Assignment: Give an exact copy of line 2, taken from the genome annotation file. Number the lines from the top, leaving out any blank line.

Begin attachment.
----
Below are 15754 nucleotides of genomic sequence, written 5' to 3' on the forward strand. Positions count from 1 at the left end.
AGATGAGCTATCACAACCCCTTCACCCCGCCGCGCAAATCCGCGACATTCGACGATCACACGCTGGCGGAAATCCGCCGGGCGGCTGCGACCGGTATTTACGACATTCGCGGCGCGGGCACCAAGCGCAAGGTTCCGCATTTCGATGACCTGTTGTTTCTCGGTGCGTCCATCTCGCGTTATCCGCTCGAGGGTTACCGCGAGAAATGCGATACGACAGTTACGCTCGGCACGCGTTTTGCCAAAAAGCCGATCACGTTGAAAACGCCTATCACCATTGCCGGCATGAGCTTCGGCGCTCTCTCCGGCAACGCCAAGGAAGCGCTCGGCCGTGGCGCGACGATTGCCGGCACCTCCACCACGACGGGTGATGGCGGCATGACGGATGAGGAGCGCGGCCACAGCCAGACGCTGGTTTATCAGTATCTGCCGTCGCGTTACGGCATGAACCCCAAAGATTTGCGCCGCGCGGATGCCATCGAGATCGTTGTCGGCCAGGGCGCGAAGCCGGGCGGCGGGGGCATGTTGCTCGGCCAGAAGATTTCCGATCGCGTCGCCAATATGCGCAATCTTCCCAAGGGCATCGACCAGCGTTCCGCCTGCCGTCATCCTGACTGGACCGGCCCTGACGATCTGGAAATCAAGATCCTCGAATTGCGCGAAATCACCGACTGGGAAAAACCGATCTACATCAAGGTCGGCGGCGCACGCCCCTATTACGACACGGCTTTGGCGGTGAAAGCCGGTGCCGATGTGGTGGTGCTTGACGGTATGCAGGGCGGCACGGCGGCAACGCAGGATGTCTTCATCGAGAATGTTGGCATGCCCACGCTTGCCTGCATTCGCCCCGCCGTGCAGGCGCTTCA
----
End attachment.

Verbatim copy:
AGATGAGCTATCACAACCCCTTCACCCCGCCGCGCAAATCCGCGACATTCGACGATCACACGCTGGCGGAAATCCGCCGGGCGGCTGCGACCGGTATTTACGACATTCGCGGCGCGGGCACCAAGCGCAAGGTTCCGCATTTCGATGACCTGTTGTTTCTCGGTGCGTCCATCTCGCGTTATCCGCTCGAGGGTTACCGCGAGAAATGCGATACGACAGTTACGCTCGGCACGCGTTTTGCCAAAAAGCCGATCACGTTGAAAACGCCTATCACCATTGCCGGCATGAGCTTCGGCGCTCTCTCCGGCAACGCCAAGGAAGCGCTCGGCCGTGGCGCGACGATTGCCGGCACCTCCACCACGACGGGTGATGGCGGCATGACGGATGAGGAGCGCGGCCACAGCCAGACGCTGGTTTATCAGTATCTGCCGTCGCGTTACGGCATGAACCCCAAAGATTTGCGCCGCGCGGATGCCATCGAGATCGTTGTCGGCCAGGGCGCGAAGCCGGGCGGCGGGGGCATGTTGCTCGGCCAGAAGATTTCCGATCGCGTCGCCAATATGCGCAATCTTCCCAAGGGCATCGACCAGCGTTCCGCCTGCCGTCATCCTGACTGGACCGGCCCTGACGATCTGGAAATCAAGATCCTCGAATTGCGCGAAATCACCGACTGGGAAAAACCGATCTACATCAAGGTCGGCGGCGCACGCCCCTATTACGACACGGCTTTGGCGGTGAAAGCCGGTGCCGATGTGGTGGTGCTTGACGGTATGCAGGGCGGCACGGCGGCAACGCAGGATGTCTTCATCGAGAATGTTGGCATGCCCACGCTTGCCTGCATTCGCCCCGCCGTGCAGGCGCTTCA